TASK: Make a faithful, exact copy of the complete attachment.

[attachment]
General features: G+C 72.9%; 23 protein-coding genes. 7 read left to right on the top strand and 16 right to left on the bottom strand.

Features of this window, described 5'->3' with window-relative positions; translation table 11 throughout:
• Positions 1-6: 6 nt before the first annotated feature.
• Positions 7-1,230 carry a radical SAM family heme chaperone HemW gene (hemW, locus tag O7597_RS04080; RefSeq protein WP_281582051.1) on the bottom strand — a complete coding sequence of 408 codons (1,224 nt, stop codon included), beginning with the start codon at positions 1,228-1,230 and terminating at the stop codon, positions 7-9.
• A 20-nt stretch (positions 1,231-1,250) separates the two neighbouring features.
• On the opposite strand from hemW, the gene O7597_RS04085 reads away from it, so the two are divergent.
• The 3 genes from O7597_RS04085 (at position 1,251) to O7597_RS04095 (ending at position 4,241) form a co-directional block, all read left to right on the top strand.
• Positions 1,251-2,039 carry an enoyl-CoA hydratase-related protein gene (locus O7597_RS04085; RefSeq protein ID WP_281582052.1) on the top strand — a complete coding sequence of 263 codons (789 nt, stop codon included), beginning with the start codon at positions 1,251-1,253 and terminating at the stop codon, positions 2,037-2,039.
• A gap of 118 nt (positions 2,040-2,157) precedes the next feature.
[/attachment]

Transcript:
General features: G+C 72.9%; 23 protein-coding genes. 7 read left to right on the top strand and 16 right to left on the bottom strand.

Features of this window, described 5'->3' with window-relative positions; translation table 11 throughout:
• Positions 1-6: 6 nt before the first annotated feature.
• Positions 7-1,230 carry a radical SAM family heme chaperone HemW gene (hemW, locus tag O7597_RS04080; RefSeq protein WP_281582051.1) on the bottom strand — a complete coding sequence of 408 codons (1,224 nt, stop codon included), beginning with the start codon at positions 1,228-1,230 and terminating at the stop codon, positions 7-9.
• A 20-nt stretch (positions 1,231-1,250) separates the two neighbouring features.
• On the opposite strand from hemW, the gene O7597_RS04085 reads away from it, so the two are divergent.
• The 3 genes from O7597_RS04085 (at position 1,251) to O7597_RS04095 (ending at position 4,241) form a co-directional block, all read left to right on the top strand.
• Positions 1,251-2,039 carry an enoyl-CoA hydratase-related protein gene (locus O7597_RS04085; RefSeq protein ID WP_281582052.1) on the top strand — a complete coding sequence of 263 codons (789 nt, stop codon included), beginning with the start codon at positions 1,251-1,253 and terminating at the stop codon, positions 2,037-2,039.
• A gap of 118 nt (positions 2,040-2,157) precedes the next feature.